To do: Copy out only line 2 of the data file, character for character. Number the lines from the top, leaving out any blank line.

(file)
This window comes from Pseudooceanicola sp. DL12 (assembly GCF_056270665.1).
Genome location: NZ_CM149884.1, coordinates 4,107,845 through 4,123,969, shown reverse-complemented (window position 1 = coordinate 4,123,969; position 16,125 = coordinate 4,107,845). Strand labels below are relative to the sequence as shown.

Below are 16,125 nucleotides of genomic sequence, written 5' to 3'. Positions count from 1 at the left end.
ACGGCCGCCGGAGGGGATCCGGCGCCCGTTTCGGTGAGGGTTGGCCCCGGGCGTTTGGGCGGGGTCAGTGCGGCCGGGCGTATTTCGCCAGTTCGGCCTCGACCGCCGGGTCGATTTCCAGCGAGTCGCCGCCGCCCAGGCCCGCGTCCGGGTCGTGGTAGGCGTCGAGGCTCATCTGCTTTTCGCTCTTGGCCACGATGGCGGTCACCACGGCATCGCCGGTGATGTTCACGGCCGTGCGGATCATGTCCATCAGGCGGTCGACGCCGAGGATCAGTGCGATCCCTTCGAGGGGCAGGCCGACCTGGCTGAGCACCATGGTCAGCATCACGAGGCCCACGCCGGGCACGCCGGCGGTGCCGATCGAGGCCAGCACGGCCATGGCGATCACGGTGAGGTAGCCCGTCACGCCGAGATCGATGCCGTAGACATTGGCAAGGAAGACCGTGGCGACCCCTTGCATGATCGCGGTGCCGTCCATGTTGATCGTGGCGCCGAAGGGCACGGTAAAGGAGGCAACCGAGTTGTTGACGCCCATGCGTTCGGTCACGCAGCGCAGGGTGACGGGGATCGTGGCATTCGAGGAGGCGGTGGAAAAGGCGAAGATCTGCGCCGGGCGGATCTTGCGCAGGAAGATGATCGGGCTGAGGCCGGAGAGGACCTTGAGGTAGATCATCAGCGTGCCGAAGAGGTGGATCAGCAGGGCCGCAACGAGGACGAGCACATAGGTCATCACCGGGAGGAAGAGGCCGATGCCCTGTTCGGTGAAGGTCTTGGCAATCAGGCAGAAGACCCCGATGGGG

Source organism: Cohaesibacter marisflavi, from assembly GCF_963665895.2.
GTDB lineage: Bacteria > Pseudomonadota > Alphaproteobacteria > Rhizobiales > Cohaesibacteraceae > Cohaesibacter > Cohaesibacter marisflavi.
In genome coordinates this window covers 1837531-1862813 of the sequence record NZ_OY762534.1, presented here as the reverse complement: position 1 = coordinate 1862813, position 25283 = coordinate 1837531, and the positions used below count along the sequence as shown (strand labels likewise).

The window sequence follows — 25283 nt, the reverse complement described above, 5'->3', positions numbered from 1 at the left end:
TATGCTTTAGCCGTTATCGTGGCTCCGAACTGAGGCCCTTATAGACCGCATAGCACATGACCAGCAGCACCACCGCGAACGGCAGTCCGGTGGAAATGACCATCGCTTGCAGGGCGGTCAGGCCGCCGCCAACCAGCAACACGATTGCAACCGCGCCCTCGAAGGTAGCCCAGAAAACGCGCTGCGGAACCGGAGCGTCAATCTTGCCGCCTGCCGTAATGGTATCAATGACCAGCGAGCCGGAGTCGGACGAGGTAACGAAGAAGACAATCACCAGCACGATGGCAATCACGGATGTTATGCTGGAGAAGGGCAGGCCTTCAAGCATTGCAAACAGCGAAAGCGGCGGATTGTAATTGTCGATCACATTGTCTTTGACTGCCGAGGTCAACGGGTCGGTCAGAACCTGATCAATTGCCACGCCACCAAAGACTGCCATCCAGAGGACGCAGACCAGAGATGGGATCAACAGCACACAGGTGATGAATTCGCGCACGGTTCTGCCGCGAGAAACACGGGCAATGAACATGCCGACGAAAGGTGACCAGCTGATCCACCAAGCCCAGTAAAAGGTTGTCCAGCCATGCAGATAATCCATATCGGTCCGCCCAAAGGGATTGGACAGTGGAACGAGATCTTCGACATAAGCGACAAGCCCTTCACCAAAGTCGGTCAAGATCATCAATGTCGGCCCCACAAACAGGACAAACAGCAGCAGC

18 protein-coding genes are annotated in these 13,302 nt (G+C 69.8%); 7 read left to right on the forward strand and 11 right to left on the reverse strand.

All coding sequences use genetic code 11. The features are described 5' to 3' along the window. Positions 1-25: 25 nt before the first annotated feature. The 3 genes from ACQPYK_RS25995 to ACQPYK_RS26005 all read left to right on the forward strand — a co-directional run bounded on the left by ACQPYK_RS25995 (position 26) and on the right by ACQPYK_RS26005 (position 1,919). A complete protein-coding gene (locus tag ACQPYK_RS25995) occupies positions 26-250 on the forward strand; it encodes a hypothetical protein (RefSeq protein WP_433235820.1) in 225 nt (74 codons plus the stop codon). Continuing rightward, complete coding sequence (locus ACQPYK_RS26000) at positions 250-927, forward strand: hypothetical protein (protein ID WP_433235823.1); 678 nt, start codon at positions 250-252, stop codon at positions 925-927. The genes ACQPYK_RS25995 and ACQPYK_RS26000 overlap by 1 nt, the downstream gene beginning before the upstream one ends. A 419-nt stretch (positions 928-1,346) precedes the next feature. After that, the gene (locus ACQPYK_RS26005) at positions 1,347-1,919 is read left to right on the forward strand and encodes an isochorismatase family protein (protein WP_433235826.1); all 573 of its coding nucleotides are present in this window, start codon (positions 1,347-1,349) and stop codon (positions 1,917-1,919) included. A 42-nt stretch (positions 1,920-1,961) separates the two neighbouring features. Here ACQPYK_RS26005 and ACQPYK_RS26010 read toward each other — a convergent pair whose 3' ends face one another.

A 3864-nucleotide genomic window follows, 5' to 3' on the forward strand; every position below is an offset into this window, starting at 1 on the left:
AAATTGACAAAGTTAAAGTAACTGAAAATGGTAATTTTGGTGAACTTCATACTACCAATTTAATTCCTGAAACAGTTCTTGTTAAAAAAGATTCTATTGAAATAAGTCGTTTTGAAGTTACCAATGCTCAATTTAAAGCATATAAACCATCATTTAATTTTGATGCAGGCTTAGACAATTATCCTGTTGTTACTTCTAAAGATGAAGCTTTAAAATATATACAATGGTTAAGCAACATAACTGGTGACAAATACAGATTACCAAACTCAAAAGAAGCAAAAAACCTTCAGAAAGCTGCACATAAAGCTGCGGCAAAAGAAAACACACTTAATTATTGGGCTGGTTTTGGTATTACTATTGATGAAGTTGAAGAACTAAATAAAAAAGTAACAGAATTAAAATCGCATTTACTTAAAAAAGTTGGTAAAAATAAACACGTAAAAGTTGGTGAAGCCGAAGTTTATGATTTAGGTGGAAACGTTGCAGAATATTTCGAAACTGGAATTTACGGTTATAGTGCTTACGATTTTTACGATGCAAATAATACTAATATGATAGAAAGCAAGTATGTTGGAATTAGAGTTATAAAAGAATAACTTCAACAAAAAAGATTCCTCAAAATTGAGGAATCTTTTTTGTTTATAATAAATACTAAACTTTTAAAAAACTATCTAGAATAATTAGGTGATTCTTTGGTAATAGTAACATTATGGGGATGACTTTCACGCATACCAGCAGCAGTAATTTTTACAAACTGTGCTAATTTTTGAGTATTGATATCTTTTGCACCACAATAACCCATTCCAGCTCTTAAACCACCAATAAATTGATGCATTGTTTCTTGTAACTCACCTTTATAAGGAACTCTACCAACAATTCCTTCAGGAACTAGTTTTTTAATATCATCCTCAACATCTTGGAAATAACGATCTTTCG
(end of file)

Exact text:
Genome location: NZ_CM149884.1, coordinates 4,107,845 through 4,123,969, shown reverse-complemented (window position 1 = coordinate 4,123,969; position 16,125 = coordinate 4,107,845). Strand labels below are relative to the sequence as shown.